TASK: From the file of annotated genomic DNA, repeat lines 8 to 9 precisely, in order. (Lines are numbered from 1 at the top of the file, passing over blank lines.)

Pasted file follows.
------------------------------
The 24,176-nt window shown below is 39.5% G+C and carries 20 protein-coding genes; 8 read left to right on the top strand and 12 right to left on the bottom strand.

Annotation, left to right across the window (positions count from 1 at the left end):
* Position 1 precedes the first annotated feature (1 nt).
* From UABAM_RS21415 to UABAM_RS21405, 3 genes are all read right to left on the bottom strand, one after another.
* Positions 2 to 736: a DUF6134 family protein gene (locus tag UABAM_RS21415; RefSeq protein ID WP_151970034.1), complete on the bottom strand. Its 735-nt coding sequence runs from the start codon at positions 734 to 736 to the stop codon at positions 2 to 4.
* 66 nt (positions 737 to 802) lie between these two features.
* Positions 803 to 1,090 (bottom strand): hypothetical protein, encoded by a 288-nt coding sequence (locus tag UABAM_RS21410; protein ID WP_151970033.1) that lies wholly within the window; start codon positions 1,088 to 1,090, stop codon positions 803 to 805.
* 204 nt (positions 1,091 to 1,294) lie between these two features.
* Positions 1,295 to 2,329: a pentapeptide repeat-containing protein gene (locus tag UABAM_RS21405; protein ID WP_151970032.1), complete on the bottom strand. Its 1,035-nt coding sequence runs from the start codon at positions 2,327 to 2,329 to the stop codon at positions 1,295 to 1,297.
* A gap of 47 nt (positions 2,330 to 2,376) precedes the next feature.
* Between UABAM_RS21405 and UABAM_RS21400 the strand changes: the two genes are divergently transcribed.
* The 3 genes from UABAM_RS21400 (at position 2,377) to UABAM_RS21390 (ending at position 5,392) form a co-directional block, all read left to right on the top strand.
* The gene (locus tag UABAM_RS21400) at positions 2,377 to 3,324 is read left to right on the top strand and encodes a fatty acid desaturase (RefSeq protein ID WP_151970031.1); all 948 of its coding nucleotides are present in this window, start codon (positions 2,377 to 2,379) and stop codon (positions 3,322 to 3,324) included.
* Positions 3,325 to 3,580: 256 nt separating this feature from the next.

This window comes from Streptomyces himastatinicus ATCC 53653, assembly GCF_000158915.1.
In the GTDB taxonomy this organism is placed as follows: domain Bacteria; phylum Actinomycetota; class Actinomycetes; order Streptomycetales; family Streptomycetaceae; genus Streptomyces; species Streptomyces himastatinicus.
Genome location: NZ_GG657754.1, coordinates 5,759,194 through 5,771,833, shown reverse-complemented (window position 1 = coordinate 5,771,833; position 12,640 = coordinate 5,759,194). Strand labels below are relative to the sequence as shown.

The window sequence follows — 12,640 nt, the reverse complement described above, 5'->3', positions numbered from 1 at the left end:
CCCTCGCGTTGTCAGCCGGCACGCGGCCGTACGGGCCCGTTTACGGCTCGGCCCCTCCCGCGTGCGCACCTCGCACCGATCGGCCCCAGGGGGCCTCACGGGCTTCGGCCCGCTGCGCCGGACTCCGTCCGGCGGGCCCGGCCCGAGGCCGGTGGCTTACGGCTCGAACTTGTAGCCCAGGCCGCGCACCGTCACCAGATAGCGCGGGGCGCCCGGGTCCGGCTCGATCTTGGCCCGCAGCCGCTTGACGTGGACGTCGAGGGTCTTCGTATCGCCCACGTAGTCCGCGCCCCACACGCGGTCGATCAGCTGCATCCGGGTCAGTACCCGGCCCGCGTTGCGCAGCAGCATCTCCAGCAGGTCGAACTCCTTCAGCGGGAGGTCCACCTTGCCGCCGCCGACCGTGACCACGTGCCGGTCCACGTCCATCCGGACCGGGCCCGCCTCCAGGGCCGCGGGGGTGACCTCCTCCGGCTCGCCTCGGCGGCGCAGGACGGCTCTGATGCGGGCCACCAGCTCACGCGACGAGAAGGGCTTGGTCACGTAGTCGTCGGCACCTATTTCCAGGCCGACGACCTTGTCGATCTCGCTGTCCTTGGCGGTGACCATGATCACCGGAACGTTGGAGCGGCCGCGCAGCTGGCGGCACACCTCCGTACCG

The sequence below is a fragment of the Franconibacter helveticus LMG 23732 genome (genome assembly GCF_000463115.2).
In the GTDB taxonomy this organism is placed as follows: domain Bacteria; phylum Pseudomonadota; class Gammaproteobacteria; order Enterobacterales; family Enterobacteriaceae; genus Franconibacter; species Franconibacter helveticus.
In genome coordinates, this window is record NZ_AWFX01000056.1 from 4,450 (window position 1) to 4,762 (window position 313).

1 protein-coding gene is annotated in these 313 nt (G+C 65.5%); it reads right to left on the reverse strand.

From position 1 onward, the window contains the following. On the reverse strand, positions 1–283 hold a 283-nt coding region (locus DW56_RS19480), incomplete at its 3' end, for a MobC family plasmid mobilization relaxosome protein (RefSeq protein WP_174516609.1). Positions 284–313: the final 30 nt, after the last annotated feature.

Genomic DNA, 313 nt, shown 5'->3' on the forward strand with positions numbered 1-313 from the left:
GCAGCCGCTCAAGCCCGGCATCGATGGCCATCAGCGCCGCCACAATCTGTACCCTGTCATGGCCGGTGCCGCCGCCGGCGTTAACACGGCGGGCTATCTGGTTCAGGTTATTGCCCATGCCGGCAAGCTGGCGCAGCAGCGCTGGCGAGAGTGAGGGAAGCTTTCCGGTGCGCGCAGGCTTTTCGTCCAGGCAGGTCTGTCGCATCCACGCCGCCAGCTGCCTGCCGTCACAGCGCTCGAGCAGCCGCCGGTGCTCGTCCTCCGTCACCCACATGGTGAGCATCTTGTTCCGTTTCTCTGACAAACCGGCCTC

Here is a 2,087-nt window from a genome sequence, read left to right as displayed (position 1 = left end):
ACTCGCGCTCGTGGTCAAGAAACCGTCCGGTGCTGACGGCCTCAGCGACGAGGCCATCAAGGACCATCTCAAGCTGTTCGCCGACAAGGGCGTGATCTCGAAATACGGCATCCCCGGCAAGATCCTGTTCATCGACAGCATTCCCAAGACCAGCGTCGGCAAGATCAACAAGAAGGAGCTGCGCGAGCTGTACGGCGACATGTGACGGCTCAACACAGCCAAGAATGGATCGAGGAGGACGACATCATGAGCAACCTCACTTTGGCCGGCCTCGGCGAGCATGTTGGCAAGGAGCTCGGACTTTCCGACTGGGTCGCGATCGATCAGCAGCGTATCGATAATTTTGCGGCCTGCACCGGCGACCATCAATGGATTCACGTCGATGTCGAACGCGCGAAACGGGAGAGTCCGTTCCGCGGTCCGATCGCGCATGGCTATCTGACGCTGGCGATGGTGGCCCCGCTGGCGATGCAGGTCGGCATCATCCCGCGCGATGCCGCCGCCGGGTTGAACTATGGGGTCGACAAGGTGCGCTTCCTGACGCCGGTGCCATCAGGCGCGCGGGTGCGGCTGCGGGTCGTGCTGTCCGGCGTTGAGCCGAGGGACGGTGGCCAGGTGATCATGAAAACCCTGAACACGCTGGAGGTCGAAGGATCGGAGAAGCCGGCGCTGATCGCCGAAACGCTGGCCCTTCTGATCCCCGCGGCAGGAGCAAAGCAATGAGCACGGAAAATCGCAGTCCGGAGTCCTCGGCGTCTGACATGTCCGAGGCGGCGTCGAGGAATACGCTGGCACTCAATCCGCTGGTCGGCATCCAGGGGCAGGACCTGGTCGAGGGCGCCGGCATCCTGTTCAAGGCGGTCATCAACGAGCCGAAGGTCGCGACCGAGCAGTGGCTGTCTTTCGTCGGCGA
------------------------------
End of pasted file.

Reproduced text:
* 204 nt (positions 1,091 to 1,294) lie between these two features.
* Positions 1,295 to 2,329: a pentapeptide repeat-containing protein gene (locus tag UABAM_RS21405; protein ID WP_151970032.1), complete on the bottom strand. Its 1,035-nt coding sequence runs from the start codon at positions 2,327 to 2,329 to the stop codon at positions 1,295 to 1,297.